Romance fiction icon Nora Roberts says fellow novelist lifted material

By Hillel Italie

NEW YORK – A popular romance novelist who’s been criticized for allegedly lifting material has angered the biggest name in the genre: Nora Roberts.

A romance novel Web site,, has posted numerous excerpts from Cassie Edwards’ novels and placed them alongside passages from magazines and nonfiction books that were found by using the Google search program.

Roberts, whose fiction has sold hundreds of millions of copies, told The Associated Press on Thursday that “it seems clear” Edwards acted improperly.

“Given the side-by-side comparisons I’ve read, it seems clear Ms. Edwards copied considerable portions of previously published work and used them in her books without attribution to the original source,” Roberts wrote in an e-mail to the AP. “By my definition, copying another’s work and passing it as your own equals plagiarism. As a writer, a reader and a victim of plagiarism, I feel very strongly on this issue. I’m not a lawyer, but I can’t see it as fair use, or fair anything when one writer takes another’s work.”

Both Roberts and Edwards are published by Penguin Group (USA), which on Wednesday defended Edwards, saying: “She has done nothing wrong.”

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“The copyright fair-use doctrine permits reasonable borrowing and paraphrasing of another author’s words, especially for the purpose of creating something new and original,” according to a statement issued by Signet, an imprint of Penguin. “Ms. Edwards’ researched historical novels are precisely the kinds of original, creative works that this copyright policy promotes.”

Roberts said she has contacted Penguin to express her unhappiness, and told the AP that “I fully expect and trust it will be handled as it should be.”

“It’s a serious accusation, and the publisher needs to act responsibly and gather all possible information,” Roberts wrote, adding that she has never read Edwards’ books.

Edwards, interviewed earlier this week by the AP, acknowledged that she sometimes “takes” her material “from reference books,” but added that she didn’t know she was supposed to credit her sources.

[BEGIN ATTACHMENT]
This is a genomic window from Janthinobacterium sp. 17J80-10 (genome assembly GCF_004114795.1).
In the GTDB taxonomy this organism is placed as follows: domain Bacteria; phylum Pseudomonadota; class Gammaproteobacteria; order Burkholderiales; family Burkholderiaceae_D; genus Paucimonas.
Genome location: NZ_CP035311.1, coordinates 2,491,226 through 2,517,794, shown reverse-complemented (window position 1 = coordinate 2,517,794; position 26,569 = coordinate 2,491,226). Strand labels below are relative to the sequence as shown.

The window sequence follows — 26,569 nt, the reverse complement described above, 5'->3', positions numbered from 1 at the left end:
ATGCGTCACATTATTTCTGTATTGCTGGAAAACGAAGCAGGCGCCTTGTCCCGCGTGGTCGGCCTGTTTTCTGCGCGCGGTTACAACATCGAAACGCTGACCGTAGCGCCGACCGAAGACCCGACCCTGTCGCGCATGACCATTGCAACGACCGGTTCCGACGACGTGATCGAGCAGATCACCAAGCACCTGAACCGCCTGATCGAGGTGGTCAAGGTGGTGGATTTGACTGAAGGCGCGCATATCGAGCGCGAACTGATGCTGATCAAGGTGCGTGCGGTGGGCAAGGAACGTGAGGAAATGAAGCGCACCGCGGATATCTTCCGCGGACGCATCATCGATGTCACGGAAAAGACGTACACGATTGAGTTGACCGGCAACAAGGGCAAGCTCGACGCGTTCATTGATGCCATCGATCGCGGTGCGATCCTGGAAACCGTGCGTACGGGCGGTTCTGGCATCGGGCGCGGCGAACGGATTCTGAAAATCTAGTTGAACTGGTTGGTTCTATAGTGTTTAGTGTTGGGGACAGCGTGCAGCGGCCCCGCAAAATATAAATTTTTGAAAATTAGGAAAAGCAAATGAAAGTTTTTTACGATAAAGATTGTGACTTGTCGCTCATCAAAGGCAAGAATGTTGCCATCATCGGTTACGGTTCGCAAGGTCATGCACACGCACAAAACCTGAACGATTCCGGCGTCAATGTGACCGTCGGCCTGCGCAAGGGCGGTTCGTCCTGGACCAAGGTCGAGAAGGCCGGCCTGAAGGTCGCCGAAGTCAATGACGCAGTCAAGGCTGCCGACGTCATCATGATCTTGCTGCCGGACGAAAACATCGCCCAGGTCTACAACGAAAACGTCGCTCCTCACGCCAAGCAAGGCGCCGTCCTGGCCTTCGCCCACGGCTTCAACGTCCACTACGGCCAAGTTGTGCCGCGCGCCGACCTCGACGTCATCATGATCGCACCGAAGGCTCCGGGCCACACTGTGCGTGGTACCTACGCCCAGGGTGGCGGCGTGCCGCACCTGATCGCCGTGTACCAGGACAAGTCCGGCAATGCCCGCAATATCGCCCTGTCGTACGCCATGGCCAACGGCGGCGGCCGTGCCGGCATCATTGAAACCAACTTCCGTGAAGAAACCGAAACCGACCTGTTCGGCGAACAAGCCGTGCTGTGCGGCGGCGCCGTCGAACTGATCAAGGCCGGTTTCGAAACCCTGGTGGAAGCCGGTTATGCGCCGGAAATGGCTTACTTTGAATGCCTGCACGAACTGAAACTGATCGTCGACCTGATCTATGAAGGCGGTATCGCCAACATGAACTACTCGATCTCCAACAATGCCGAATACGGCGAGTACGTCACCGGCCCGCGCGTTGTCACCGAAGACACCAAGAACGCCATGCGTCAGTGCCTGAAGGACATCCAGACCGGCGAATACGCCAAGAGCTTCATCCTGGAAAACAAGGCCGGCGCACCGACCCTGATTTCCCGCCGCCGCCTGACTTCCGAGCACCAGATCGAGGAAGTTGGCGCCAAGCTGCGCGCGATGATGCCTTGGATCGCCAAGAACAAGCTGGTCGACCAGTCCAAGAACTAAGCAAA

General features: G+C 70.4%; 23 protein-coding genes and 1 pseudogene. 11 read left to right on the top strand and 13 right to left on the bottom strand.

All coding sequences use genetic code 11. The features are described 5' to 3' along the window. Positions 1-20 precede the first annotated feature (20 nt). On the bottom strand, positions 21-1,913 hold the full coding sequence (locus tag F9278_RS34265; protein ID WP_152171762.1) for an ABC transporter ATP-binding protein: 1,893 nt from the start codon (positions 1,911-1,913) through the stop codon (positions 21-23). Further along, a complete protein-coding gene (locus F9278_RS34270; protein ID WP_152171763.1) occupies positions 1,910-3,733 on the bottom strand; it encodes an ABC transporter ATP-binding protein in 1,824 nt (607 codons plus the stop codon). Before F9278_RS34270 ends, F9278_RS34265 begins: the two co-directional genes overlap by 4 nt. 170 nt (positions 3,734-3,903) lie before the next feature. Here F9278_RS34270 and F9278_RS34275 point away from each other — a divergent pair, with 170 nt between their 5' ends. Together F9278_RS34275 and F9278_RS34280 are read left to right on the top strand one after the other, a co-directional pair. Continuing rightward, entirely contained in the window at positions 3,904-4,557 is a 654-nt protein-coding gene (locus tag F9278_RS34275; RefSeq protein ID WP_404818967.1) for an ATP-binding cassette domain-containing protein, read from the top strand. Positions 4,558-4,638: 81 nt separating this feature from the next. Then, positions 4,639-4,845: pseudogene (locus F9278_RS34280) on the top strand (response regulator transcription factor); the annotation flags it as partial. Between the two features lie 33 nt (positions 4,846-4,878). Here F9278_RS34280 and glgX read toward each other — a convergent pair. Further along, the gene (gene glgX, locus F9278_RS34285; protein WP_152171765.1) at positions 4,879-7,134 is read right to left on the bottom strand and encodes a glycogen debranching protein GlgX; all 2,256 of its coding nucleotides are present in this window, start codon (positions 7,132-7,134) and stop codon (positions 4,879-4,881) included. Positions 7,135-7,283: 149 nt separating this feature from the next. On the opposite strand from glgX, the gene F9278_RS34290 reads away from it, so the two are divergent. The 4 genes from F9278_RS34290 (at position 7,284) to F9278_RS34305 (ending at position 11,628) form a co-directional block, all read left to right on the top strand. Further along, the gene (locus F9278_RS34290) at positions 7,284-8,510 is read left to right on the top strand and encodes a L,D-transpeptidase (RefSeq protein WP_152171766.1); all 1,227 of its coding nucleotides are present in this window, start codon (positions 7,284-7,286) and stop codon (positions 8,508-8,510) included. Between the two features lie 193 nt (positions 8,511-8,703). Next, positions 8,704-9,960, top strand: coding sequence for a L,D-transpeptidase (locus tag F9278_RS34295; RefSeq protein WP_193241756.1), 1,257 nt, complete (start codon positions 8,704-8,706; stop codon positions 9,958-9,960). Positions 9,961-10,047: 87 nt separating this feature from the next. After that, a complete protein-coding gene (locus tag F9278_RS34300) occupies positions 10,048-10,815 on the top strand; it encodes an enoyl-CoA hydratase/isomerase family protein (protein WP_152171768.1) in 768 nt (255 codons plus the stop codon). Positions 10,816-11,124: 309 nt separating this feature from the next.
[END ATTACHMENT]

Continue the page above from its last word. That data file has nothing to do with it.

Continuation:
“When you write historical romances, you’re not asked to do that,” Edwards said, speaking from her home in Mattoon, Ill. She then asked her husband to get on the phone. He told the AP that his wife simply gets “ideas” from reference books.

“She doesn’t lift passages,” Charles Edwards said, adding that “you would have to draw your own conclusions” on how closely his wife’s work resembles other sources.

One example posted on the romance Web site juxtaposes text from Edwards’ “Savage Longings,” a 1997 novel, with a passage from George Bird Grinnell’s “The Cheyenne Indians,” an ethnography originally published in 1928 and reissued in 1972.

From “Savage Longings”:

“The women who belonged to this society created ceremonial decorations by sewing quills on robes, lodge coverings, and other things made of the skins of animals. Snow Deer had told Charles that the Cheyenne women considered this work of high importance, and when properly performed, it was quite as much respected as were bravery and success in war among the men.”

From “Cheyenne Indians”:

“Of the women’s associations referred to the most important one was that devoted to the ceremonial decoration, by sewing on quills, of robes, lodge coverings, and other things made of the skins of animals. This work women considered of high importance, and, when properly performed, quite as creditable as were bravery and success in war among the men.”

Edwards has written more than 100 novels in the last 25 years and, according to her publisher, has more than 10 million copies of her work in print. She usually writes about American Indians, but has also written about pirates and the Civil War.

John M. Barrie, who helped design plagiarism detection software widely used by college teachers, told the AP on Wednesday: “Ms. Edwards’ unattributed use of other peoples’ work as her own definitely constitutes plagiarism.”

The president of the Romance Writers of America, Sherry Lewis, believes the excerpts “raise some questions,” but declined to say Edwards had acted improperly.

“It’s not clear-cut to me,” she said. “You can see similarities in the passages, but I’m not qualified to make that assertion.”